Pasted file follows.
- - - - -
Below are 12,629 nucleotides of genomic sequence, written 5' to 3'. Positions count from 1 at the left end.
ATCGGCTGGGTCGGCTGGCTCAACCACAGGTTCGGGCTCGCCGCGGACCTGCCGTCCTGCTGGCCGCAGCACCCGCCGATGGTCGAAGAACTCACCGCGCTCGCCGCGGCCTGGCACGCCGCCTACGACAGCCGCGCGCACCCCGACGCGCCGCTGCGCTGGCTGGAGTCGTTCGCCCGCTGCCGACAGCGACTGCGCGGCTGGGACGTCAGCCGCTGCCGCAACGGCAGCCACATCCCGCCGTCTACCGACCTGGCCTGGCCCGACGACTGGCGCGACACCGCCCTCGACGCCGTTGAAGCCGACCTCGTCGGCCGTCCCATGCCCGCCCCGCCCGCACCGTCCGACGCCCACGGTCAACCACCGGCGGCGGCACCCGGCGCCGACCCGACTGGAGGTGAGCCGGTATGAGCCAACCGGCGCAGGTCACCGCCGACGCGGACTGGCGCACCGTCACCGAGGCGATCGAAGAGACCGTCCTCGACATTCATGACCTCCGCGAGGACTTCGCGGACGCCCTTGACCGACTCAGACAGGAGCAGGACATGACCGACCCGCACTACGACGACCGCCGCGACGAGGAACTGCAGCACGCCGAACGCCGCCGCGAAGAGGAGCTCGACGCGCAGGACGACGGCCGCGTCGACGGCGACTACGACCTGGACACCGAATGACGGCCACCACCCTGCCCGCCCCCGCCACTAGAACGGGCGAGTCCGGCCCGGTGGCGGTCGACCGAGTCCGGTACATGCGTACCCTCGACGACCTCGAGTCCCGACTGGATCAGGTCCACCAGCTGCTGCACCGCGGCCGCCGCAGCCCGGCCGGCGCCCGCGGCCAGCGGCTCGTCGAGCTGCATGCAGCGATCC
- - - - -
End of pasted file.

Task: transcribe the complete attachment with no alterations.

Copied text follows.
Below are 12,629 nucleotides of genomic sequence, written 5' to 3'. Positions count from 1 at the left end.
ATCGGCTGGGTCGGCTGGCTCAACCACAGGTTCGGGCTCGCCGCGGACCTGCCGTCCTGCTGGCCGCAGCACCCGCCGATGGTCGAAGAACTCACCGCGCTCGCCGCGGCCTGGCACGCCGCCTACGACAGCCGCGCGCACCCCGACGCGCCGCTGCGCTGGCTGGAGTCGTTCGCCCGCTGCCGACAGCGACTGCGCGGCTGGGACGTCAGCCGCTGCCGCAACGGCAGCCACATCCCGCCGTCTACCGACCTGGCCTGGCCCGACGACTGGCGCGACACCGCCCTCGACGCCGTTGAAGCCGACCTCGTCGGCCGTCCCATGCCCGCCCCGCCCGCACCGTCCGACGCCCACGGTCAACCACCGGCGGCGGCACCCGGCGCCGACCCGACTGGAGGTGAGCCGGTATGAGCCAACCGGCGCAGGTCACCGCCGACGCGGACTGGCGCACCGTCACCGAGGCGATCGAAGAGACCGTCCTCGACATTCATGACCTCCGCGAGGACTTCGCGGACGCCCTTGACCGACTCAGACAGGAGCAGGACATGACCGACCCGCACTACGACGACCGCCGCGACGAGGAACTGCAGCACGCCGAACGCCGCCGCGAAGAGGAGCTCGACGCGCAGGACGACGGCCGCGTCGACGGCGACTACGACCTGGACACCGAATGACGGCCACCACCCTGCCCGCCCCCGCCACTAGAACGGGCGAGTCCGGCCCGGTGGCGGTCGACCGAGTCCGGTACATGCGTACCCTCGACGACCTCGAGTCCCGACTGGATCAGGTCCACCAGCTGCTGCACCGCGGCCGCCGCAGCCCGGCCGGCGCCCGCGGCCAGCGGCTCGTCGAGCTGCATGCAGCGATCC